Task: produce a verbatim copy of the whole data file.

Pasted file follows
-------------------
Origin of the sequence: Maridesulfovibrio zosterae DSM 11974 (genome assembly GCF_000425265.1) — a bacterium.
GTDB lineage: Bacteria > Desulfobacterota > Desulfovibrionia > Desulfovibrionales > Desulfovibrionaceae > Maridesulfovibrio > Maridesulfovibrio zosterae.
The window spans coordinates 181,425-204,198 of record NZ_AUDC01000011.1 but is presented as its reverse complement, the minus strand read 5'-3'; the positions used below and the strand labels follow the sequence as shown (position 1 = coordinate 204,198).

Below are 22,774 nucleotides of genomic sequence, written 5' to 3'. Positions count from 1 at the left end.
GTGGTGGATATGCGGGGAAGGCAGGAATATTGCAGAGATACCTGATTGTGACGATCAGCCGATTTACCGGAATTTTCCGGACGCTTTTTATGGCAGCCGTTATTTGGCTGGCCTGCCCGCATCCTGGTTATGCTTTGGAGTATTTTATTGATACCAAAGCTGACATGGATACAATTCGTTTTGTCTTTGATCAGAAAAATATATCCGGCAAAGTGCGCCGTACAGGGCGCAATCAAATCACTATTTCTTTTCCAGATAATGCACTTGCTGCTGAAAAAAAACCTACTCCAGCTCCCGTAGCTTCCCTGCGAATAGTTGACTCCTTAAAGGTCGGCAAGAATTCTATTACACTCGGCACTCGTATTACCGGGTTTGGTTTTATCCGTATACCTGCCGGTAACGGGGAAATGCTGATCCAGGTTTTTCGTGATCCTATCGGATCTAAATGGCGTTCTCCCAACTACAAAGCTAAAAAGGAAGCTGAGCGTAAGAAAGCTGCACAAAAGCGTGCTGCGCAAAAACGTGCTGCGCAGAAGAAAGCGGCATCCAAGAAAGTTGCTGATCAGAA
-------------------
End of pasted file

Origin of the sequence: Maridesulfovibrio zosterae DSM 11974 (genome assembly GCF_000425265.1) — a bacterium.
GTDB lineage: Bacteria > Desulfobacterota > Desulfovibrionia > Desulfovibrionales > Desulfovibrionaceae > Maridesulfovibrio > Maridesulfovibrio zosterae.
The window spans coordinates 181,425-204,198 of record NZ_AUDC01000011.1 but is presented as its reverse complement, the minus strand read 5'-3'; the positions used below and the strand labels follow the sequence as shown (position 1 = coordinate 204,198).

Below are 22,774 nucleotides of genomic sequence, written 5' to 3'. Positions count from 1 at the left end.
GTGGTGGATATGCGGGGAAGGCAGGAATATTGCAGAGATACCTGATTGTGACGATCAGCCGATTTACCGGAATTTTCCGGACGCTTTTTATGGCAGCCGTTATTTGGCTGGCCTGCCCGCATCCTGGTTATGCTTTGGAGTATTTTATTGATACCAAAGCTGACATGGATACAATTCGTTTTGTCTTTGATCAGAAAAATATATCCGGCAAAGTGCGCCGTACAGGGCGCAATCAAATCACTATTTCTTTTCCAGATAATGCACTTGCTGCTGAAAAAAAACCTACTCCAGCTCCCGTAGCTTCCCTGCGAATAGTTGACTCCTTAAAGGTCGGCAAGAATTCTATTACACTCGGCACTCGTATTACCGGGTTTGGTTTTATCCGTATACCTGCCGGTAACGGGGAAATGCTGATCCAGGTTTTTCGTGATCCTATCGGATCTAAATGGCGTTCTCCCAACTACAAAGCTAAAAAGGAAGCTGAGCGTAAGAAAGCTGCACAAAAGCGTGCTGCGCAAAAACGTGCTGCGCAGAAGAAAGCGGCATCCAAGAAAGTTGCTGATCAGAA